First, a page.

• Anon in NYC :

      Suit or business casual with a blazer. I would review each resume and see if there is anything that stands out to you – a large gap between undergrad and law school, a lot of public interest work would make me wonder why the individual wants to go to a law firm. In addition to general things like whether you like the person, try to gauge their maturity and if they have a realistic understanding of what firm life can be like. Take a few minutes at the end of each interview to write notes about each candidate on their resume – otherwise you’ll never remember anything about them.

    • Suit, for sure, but make sure it isn’t binding or uncomfortable, as you’ll be seated a lot that day. Nothing like a waistband digging into you to make your day enjoyable!

    • I always wore suits when I was doing OCI, but not necessarily my most conservative ones. I think it throws off the interviewees when the interviewers are dressed too casually. That process is stressful enough and I see no need to add in stress for them.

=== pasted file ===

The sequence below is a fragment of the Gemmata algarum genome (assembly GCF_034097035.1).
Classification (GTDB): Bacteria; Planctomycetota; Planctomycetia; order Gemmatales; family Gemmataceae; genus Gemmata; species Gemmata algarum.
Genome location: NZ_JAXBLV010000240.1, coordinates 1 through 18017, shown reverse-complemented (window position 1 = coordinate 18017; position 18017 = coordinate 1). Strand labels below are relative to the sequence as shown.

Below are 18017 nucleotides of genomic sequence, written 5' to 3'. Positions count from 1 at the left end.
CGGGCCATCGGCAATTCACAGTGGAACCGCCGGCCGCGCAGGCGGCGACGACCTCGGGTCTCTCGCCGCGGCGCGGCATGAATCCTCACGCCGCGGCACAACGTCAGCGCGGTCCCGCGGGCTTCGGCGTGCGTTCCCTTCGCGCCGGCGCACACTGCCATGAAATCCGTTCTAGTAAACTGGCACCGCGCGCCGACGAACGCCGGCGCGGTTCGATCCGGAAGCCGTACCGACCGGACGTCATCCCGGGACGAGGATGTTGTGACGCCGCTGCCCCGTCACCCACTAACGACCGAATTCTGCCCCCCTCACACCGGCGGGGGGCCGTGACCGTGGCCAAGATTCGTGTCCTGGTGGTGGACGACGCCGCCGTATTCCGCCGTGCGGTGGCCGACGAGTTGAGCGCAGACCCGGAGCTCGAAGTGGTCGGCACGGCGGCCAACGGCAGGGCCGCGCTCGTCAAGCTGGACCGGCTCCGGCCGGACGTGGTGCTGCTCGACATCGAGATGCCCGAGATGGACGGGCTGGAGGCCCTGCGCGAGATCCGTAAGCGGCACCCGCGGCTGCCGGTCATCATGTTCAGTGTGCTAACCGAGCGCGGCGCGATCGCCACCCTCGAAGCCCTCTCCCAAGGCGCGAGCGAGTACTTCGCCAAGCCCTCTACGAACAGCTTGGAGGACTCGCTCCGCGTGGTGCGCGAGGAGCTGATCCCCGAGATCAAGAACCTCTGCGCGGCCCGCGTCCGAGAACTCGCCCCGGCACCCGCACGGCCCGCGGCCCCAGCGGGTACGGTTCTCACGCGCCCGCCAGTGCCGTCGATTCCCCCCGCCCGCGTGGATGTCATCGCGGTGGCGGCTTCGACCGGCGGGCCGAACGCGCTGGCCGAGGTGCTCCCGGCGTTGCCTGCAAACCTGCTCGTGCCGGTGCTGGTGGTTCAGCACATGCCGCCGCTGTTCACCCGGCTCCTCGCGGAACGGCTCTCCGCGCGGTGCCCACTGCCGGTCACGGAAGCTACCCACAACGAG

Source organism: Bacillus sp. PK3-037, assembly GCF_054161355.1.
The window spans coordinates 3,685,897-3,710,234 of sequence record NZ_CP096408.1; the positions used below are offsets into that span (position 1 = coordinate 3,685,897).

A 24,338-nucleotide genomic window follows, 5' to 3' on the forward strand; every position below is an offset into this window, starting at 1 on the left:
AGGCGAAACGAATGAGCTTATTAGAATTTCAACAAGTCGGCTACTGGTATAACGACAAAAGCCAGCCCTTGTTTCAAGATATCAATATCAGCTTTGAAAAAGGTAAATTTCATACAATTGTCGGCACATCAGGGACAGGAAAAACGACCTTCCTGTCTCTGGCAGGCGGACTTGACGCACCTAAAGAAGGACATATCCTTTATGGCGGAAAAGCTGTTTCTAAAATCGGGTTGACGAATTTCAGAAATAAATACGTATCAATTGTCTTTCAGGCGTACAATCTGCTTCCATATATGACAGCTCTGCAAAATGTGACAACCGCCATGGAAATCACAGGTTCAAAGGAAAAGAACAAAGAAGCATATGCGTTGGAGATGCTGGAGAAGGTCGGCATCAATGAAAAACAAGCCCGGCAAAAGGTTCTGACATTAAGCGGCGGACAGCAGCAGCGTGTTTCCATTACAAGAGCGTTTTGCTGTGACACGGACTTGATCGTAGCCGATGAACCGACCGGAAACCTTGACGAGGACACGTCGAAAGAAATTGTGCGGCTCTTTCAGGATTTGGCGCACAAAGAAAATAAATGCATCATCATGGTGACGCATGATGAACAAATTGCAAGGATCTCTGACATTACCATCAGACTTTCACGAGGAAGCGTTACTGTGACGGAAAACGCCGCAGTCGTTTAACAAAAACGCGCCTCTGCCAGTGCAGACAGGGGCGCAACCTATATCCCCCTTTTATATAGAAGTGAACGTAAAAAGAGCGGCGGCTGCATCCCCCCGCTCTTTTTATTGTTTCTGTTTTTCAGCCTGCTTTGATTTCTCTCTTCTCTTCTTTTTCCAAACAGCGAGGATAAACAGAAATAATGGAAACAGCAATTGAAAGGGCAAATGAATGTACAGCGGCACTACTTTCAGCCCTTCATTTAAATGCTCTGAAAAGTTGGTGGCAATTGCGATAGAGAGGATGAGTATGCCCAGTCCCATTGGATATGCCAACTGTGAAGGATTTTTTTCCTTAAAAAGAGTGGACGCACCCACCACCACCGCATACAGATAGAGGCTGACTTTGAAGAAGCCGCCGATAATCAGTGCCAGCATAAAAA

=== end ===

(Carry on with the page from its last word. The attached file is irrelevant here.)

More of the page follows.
9. Looking for suggestions on sides to bring to a (potluck) BBQ. Only qualifications are that it must be gluten- and nut-free. TIA

  10. Anonymous :

    Question for all you big law moms out there. I’m currently pregnant and planning a move to another city. My current plan is to quit my job at around 32 weeks, move, have baby, give myself maternity leave and take the bar in the new state. And somewhere in there get a job.